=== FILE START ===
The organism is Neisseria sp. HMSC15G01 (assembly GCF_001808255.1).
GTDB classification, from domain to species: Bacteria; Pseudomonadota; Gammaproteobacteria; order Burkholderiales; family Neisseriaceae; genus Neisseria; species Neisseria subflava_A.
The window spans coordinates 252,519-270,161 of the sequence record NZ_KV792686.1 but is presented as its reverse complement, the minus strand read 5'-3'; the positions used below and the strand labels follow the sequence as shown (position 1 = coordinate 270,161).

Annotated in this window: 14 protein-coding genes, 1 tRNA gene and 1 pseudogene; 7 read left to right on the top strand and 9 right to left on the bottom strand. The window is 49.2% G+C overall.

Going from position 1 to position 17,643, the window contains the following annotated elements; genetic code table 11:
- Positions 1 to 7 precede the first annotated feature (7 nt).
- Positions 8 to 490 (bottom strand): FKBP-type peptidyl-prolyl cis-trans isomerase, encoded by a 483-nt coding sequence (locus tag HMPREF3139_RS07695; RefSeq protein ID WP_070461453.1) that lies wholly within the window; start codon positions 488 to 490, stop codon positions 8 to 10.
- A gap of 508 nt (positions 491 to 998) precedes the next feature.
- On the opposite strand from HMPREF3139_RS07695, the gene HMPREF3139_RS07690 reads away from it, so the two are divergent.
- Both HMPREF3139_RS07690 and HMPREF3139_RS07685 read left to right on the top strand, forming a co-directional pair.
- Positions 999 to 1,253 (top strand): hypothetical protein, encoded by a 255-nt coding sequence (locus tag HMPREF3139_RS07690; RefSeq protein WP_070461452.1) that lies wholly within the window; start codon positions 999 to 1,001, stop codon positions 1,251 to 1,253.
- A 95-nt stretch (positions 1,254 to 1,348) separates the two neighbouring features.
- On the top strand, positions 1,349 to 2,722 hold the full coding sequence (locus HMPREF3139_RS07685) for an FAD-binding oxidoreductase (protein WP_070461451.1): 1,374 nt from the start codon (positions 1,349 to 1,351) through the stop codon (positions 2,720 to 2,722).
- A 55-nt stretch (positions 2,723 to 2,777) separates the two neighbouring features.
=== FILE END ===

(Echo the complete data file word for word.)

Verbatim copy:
The organism is Neisseria sp. HMSC15G01 (assembly GCF_001808255.1).
GTDB classification, from domain to species: Bacteria; Pseudomonadota; Gammaproteobacteria; order Burkholderiales; family Neisseriaceae; genus Neisseria; species Neisseria subflava_A.
The window spans coordinates 252,519-270,161 of the sequence record NZ_KV792686.1 but is presented as its reverse complement, the minus strand read 5'-3'; the positions used below and the strand labels follow the sequence as shown (position 1 = coordinate 270,161).

Annotated in this window: 14 protein-coding genes, 1 tRNA gene and 1 pseudogene; 7 read left to right on the top strand and 9 right to left on the bottom strand. The window is 49.2% G+C overall.

Going from position 1 to position 17,643, the window contains the following annotated elements; genetic code table 11:
- Positions 1 to 7 precede the first annotated feature (7 nt).
- Positions 8 to 490 (bottom strand): FKBP-type peptidyl-prolyl cis-trans isomerase, encoded by a 483-nt coding sequence (locus tag HMPREF3139_RS07695; RefSeq protein ID WP_070461453.1) that lies wholly within the window; start codon positions 488 to 490, stop codon positions 8 to 10.
- A gap of 508 nt (positions 491 to 998) precedes the next feature.
- On the opposite strand from HMPREF3139_RS07695, the gene HMPREF3139_RS07690 reads away from it, so the two are divergent.
- Both HMPREF3139_RS07690 and HMPREF3139_RS07685 read left to right on the top strand, forming a co-directional pair.
- Positions 999 to 1,253 (top strand): hypothetical protein, encoded by a 255-nt coding sequence (locus tag HMPREF3139_RS07690; RefSeq protein WP_070461452.1) that lies wholly within the window; start codon positions 999 to 1,001, stop codon positions 1,251 to 1,253.
- A 95-nt stretch (positions 1,254 to 1,348) separates the two neighbouring features.
- On the top strand, positions 1,349 to 2,722 hold the full coding sequence (locus HMPREF3139_RS07685) for an FAD-binding oxidoreductase (protein WP_070461451.1): 1,374 nt from the start codon (positions 1,349 to 1,351) through the stop codon (positions 2,720 to 2,722).
- A 55-nt stretch (positions 2,723 to 2,777) separates the two neighbouring features.